Scathing editorial in today’s WSJ: The Fed’s Blunder
Eight months into the Fed’s most recent rate-cutting spree, the evidence is overwhelming that it has been a major policy mistake. Aggressive rate cutting – taking the fed funds rate to 2.25% from 5.25% last September – has had little effect on the banking crisis it was supposed to ease.
Meanwhile, the Fed’s decision to open the general monetary spigots has inspired a global commodity boom unlike any since the 1970s. Oil has climbed to nearly $119 a barrel today from $70 in late August, a 70% increase. Farm and other commodities have seen a similar surge, with corresponding increases in food prices leading to shortages and riots in Egypt and other places, and to rice hoarding even in Southern California.
The popular media explanation is that this price surge is a result of rising global demand, greedy speculators and human profligacy. All of a sudden, without warning, the world is said to be running out of food. After 30 years in intellectual hibernation, Thomas Malthus and the Age of Scarcity are back in style.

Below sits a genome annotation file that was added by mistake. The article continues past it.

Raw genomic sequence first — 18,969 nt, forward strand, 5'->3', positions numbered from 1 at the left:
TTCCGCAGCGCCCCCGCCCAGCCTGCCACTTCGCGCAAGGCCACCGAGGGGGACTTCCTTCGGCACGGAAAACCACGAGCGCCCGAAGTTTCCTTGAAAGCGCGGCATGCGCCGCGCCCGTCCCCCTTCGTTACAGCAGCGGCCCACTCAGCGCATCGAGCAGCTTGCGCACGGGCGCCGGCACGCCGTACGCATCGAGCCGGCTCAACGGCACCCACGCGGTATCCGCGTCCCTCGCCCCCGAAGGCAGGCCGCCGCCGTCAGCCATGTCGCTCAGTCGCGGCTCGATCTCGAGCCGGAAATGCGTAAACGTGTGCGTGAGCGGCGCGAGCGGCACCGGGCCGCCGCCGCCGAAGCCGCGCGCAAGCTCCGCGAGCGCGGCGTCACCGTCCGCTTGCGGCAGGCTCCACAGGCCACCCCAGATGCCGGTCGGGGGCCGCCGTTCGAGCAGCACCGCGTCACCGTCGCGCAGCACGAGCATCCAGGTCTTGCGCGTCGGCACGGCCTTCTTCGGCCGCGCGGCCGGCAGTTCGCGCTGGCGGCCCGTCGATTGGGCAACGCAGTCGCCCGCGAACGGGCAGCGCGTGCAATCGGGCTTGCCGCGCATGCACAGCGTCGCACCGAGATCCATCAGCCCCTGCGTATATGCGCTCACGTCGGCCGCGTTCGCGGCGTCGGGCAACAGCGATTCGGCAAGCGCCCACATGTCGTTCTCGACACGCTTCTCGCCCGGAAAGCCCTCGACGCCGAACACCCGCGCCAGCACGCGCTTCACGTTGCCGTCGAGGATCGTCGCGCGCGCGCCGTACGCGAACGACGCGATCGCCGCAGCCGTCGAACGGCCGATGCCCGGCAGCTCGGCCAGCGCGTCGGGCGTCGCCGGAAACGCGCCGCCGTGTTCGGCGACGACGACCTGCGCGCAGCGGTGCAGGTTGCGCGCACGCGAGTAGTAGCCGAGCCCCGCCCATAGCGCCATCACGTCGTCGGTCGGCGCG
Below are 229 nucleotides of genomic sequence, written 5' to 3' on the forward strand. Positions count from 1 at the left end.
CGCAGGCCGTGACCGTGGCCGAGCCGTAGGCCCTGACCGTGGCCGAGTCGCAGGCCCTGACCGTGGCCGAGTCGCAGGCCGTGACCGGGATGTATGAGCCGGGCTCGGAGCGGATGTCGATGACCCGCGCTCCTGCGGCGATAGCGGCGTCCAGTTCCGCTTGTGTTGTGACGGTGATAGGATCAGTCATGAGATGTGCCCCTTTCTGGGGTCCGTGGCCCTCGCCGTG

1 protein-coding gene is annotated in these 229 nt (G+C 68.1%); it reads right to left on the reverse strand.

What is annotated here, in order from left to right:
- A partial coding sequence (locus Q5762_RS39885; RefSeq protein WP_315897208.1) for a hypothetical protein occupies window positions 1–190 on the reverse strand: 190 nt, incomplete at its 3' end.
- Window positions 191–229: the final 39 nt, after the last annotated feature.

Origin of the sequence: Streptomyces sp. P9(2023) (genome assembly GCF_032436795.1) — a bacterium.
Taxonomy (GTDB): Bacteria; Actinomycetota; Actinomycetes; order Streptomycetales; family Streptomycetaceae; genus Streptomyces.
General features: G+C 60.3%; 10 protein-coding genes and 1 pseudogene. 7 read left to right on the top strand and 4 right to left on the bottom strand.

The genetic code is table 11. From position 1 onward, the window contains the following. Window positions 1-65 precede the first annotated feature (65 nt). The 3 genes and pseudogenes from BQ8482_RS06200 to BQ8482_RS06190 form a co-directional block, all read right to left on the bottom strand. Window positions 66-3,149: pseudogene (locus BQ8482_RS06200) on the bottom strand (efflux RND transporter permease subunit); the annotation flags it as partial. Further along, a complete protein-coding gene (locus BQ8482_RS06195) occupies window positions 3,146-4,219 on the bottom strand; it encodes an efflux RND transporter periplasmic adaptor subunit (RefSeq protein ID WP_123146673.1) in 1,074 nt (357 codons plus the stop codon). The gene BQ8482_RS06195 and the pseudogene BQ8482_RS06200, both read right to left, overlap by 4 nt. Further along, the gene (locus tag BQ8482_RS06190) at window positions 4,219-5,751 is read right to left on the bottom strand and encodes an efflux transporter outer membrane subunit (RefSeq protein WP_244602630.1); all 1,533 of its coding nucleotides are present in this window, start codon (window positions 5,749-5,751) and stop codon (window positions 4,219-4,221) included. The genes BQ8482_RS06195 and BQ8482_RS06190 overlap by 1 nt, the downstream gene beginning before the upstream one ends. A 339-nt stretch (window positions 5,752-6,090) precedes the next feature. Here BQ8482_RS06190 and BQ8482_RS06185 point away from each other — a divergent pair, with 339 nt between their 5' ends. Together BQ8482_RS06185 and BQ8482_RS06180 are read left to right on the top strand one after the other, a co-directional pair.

As for food prices, it’s true that government policies supporting biofuels have created new demand for corn and other grains. This and price controls in some countries have contributed to the food panic. But the price surge has been so rapid and so broad across nearly all commodities that it can’t merely be a function of supply glitches or new demand for specific grains.
I agree with almost everything here except the editors’ certainty that rising prices are caused by monetary policy alone. As with all inflationary periods, the current one is caused by some combination of two factors: rising demand and monetary policy.